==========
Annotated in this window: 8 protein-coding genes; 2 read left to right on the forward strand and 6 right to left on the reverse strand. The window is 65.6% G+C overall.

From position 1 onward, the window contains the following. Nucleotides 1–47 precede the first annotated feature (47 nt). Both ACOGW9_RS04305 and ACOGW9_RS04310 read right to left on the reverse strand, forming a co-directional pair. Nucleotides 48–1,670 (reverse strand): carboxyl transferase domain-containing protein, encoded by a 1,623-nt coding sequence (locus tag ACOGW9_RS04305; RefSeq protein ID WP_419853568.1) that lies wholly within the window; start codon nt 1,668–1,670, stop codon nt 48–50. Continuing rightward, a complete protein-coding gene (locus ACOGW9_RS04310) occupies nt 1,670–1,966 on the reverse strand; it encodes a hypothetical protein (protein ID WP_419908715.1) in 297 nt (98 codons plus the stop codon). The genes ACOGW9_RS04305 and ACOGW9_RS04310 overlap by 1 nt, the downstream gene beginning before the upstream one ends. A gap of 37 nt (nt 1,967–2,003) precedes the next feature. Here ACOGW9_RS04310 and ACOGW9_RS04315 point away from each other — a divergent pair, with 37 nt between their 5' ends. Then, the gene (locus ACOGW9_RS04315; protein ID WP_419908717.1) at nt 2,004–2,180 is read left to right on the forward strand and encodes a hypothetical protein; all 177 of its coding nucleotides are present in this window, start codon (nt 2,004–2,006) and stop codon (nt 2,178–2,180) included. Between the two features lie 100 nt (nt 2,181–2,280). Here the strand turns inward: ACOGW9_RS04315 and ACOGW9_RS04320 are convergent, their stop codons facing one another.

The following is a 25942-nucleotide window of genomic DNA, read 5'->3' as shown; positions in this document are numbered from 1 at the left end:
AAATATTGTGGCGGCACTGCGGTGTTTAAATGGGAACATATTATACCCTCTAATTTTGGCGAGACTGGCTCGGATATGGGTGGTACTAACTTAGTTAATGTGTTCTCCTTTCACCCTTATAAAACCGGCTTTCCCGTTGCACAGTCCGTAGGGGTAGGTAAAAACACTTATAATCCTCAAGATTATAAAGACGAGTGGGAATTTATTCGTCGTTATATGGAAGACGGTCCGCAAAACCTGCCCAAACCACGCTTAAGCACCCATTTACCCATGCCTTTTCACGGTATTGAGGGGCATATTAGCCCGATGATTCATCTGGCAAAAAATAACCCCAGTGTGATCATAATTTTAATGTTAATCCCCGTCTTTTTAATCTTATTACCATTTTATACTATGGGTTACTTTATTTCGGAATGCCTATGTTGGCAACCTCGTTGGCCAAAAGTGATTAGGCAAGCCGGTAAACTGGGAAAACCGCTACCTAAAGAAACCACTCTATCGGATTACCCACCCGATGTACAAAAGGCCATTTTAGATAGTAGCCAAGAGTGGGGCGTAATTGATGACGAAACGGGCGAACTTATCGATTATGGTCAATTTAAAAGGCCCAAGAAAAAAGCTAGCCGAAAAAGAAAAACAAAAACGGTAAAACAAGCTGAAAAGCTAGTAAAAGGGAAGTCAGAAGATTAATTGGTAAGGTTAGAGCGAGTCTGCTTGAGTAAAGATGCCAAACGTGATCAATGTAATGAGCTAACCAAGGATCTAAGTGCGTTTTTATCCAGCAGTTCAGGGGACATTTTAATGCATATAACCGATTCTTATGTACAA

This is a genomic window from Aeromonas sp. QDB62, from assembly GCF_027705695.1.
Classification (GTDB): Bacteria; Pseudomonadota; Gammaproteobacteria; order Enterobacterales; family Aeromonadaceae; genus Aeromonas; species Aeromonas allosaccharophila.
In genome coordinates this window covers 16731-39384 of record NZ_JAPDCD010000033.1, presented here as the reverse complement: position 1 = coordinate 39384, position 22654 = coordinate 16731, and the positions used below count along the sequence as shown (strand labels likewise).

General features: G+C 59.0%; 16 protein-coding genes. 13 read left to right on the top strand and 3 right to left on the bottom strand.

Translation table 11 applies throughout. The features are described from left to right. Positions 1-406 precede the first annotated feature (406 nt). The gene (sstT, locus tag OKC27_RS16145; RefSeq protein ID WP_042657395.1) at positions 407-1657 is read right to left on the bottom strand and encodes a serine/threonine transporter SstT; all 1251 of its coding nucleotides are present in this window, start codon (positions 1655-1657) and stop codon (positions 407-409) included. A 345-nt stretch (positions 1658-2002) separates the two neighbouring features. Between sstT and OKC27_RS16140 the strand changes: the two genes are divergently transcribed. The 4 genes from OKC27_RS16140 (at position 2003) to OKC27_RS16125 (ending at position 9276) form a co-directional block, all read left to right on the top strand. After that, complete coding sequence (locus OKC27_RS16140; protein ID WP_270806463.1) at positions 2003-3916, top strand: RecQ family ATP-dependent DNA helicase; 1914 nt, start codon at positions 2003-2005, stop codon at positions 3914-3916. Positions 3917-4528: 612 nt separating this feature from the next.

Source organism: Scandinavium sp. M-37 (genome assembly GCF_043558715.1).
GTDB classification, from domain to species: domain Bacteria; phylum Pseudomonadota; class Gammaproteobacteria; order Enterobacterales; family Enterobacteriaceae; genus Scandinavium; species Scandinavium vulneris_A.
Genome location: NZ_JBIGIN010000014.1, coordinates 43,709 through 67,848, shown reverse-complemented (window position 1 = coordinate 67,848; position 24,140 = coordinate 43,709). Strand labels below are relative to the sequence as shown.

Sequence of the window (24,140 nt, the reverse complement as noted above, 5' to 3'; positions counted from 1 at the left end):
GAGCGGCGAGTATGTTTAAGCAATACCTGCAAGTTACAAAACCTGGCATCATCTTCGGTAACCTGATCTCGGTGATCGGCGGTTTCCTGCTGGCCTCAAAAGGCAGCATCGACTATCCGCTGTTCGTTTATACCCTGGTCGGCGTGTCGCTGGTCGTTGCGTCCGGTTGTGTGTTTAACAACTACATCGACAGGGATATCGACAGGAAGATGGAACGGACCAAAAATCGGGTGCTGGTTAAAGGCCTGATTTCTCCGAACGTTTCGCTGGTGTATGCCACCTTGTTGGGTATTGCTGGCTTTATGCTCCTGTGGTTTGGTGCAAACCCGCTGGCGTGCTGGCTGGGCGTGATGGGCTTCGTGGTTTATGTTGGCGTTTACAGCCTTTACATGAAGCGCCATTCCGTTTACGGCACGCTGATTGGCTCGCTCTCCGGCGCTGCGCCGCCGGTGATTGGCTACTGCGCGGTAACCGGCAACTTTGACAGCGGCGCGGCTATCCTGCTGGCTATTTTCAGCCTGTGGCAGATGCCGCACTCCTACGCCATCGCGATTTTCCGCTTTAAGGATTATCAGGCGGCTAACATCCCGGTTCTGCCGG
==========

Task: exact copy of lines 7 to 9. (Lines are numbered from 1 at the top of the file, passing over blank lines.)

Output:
In genome coordinates this window covers 16731-39384 of record NZ_JAPDCD010000033.1, presented here as the reverse complement: position 1 = coordinate 39384, position 22654 = coordinate 16731, and the positions used below count along the sequence as shown (strand labels likewise).

General features: G+C 59.0%; 16 protein-coding genes. 13 read left to right on the top strand and 3 right to left on the bottom strand.

Translation table 11 applies throughout. The features are described from left to right. Positions 1-406 precede the first annotated feature (406 nt). The gene (sstT, locus tag OKC27_RS16145; RefSeq protein ID WP_042657395.1) at positions 407-1657 is read right to left on the bottom strand and encodes a serine/threonine transporter SstT; all 1251 of its coding nucleotides are present in this window, start codon (positions 1655-1657) and stop codon (positions 407-409) included. A 345-nt stretch (positions 1658-2002) separates the two neighbouring features. Between sstT and OKC27_RS16140 the strand changes: the two genes are divergently transcribed. The 4 genes from OKC27_RS16140 (at position 2003) to OKC27_RS16125 (ending at position 9276) form a co-directional block, all read left to right on the top strand. After that, complete coding sequence (locus OKC27_RS16140; protein ID WP_270806463.1) at positions 2003-3916, top strand: RecQ family ATP-dependent DNA helicase; 1914 nt, start codon at positions 2003-2005, stop codon at positions 3914-3916. Positions 3917-4528: 612 nt separating this feature from the next.